With unemployment having reached an all-time high in January the authorities are looking for ways to create new jobs in the worst-affected regions. One of the projects in the pipeline, discussed at a conference in the Senate this week, are state-supported personal and household services which have played an integral role in the recovery of the employment market in many other EU member states.
The new government is planning to amend its programme statement to take on board comments from union leaders and employers, the prime minister, Bohuslav Sobotka, said after a tripartite meeting with both groups on Tuesday. Following the talks, the president of the Confederation of Industry, Jaroslav Hanák, said it was still unclear how the coalition aimed to finance its plans. The cabinet aims to approve its programme on Wednesday before seeking confidence in the Chamber of Deputies on February 18.
Switzerland’s vote in favour of imposing quotas on EU migrants has put migration issues very much in the spotlight. While the Czech Republic has criticized the Swiss decision and stressed it has no plans to restrict the movement of EU citizens, it has its own migration headache. Its immigration policy with respect to non-EU members remains tough, despite an aging population and a need for skilled workers. Commentator Jiri Pehe says that this is something that will need to change.
The jobless rate in the Czech Republic hit an all-time high in January, when it increased to 8.6 percent from 8.2 percent in December 2013, the Employment Office said Monday. The number of unemployed reached 629,274 at the end of January, which is 32,441 more than at the end of 2013. Despite the mild winter, unemployment was affected by the suspension of seasonal work in construction, agriculture and forestry. A moderate decrease in unemployment can be expected in the second half of this year, when economic revival should influence the labour market.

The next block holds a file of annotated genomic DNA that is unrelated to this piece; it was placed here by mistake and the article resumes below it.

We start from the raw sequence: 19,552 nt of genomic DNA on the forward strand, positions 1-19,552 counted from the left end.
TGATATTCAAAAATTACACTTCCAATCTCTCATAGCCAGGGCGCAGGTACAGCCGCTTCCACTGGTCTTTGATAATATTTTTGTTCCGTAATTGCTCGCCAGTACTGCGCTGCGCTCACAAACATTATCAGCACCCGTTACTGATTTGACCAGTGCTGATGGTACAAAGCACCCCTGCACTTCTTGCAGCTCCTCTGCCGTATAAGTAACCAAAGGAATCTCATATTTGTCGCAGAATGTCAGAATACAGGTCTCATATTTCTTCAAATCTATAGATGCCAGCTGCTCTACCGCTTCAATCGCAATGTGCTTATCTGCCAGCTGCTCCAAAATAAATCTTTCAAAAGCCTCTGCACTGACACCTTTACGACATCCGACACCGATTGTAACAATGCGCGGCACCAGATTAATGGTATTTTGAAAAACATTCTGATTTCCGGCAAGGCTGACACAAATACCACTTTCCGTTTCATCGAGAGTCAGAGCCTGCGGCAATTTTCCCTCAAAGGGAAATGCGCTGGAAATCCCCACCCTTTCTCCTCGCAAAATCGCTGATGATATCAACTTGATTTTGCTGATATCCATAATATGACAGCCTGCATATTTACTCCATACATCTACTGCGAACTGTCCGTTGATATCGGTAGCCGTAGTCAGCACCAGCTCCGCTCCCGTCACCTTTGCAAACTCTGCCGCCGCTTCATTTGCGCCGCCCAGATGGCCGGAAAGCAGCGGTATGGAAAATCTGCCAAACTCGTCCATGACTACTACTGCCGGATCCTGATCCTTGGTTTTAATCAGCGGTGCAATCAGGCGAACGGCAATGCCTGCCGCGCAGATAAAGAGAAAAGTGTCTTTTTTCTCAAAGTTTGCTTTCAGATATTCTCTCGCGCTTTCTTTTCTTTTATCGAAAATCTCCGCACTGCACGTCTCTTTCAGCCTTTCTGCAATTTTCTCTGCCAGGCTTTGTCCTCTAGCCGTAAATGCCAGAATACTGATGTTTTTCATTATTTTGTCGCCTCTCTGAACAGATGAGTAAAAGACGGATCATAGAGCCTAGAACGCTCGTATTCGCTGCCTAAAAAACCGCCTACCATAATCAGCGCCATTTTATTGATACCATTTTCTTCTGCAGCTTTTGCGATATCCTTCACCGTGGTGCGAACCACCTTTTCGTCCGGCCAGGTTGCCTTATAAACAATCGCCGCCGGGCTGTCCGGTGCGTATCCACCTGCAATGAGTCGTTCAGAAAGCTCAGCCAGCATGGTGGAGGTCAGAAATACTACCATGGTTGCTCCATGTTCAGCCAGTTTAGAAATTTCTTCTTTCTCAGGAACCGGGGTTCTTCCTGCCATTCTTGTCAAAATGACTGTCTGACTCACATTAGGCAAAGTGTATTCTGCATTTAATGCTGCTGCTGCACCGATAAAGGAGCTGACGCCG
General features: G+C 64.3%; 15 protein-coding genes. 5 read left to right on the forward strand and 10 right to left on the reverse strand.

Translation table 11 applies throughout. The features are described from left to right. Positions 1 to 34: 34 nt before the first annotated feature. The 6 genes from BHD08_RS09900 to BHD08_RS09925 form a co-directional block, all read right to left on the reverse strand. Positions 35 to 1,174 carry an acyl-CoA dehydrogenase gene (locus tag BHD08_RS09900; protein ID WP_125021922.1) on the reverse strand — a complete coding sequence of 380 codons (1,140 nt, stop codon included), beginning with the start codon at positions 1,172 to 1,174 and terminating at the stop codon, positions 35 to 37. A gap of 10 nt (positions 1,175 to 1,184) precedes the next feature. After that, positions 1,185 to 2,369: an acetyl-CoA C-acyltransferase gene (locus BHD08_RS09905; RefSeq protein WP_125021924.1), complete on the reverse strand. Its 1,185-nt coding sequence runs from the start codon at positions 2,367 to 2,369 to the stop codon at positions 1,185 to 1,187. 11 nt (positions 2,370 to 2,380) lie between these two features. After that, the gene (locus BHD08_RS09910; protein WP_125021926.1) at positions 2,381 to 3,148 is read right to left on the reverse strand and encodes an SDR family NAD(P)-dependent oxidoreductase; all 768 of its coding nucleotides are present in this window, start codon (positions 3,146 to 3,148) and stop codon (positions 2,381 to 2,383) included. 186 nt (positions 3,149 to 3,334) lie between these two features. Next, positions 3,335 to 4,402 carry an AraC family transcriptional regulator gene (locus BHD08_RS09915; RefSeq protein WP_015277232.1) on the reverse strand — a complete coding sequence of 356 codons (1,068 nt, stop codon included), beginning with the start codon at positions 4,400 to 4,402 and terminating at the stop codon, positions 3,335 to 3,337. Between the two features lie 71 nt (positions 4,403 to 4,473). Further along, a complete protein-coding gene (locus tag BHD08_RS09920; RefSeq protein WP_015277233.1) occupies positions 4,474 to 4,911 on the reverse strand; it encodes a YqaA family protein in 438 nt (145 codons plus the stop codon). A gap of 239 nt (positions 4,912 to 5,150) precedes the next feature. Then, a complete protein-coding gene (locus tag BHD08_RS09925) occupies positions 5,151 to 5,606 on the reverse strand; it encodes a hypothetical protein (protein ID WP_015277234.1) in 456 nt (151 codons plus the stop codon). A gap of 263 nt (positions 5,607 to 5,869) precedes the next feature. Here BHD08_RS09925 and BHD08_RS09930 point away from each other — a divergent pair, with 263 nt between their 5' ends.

More than half a million Czechs are currently out of work, and the prospects are particularly bleak for people in their 50s who are too young to retire, but by all accounts too old to be of interest to potential employers. People who find themselves out of a job in this age group have only a 50 percent chance of getting employed and the threat of never finding work again is very real. This is something that the NGO Alternativa 50+ is trying to change.
Finance Minister Andrej Babiš told Czech Public Television on Sunday that civil servants would get a two percent wage rise in 2014. The finance minister denied claims that he was against wage increases this year, saying that police officers would get an additional 1.4 billion crowns for wage hikes and the creation of a thousand new jobs.
The incoming minister of labour and social affairs, Michaela Marksová-Tominová, is on the supervisory board of a company that is in a legal dispute with the ministry, Mladá fronta Dnes reported on Monday. The Social Democrat politician said she was aware of the conflict of interest but had a purely formal role at the company. She added that cabinet members have 30 days to quit such positions. The company is in receivership and the ministry is claiming CZK 20 million it gave the firm to provide social services; the ministry halted the project when doubts emerged over how it was being run.
Two of the three main Czech telecommunications operators, Telefonica and Vodafone, will together layoff some 700 employees, according to Czech business website iHned. All three mobile phone network operators in the Czech Republic, which also includes T-Mobile, have faced worsening conditions and a long-term drop in profits. At the same time, the firms have been forced to invest billions of crowns in the next generation mobile phone network. According to the website, Vodafone, the third-largest operator on the Czech market, will let go around 11 percent of its 1,800 employees, continuing in lay-offs from last year. T-Mobile, which let go several hundred people in 2013, confirmed it would lay-off several dozen people this year.
The Social Democrats’ human rights and family spokeswoman Michaela Marksová Tominová is in the frame to become minister of labour and social affairs in the emerging Czech government. The party’s leaders selected her after their previous nominee withdrew citing family tragedy. The Social Democrats are set to have eight seats in the next cabinet, alongside ANO with six and the Christian Democrats with three.
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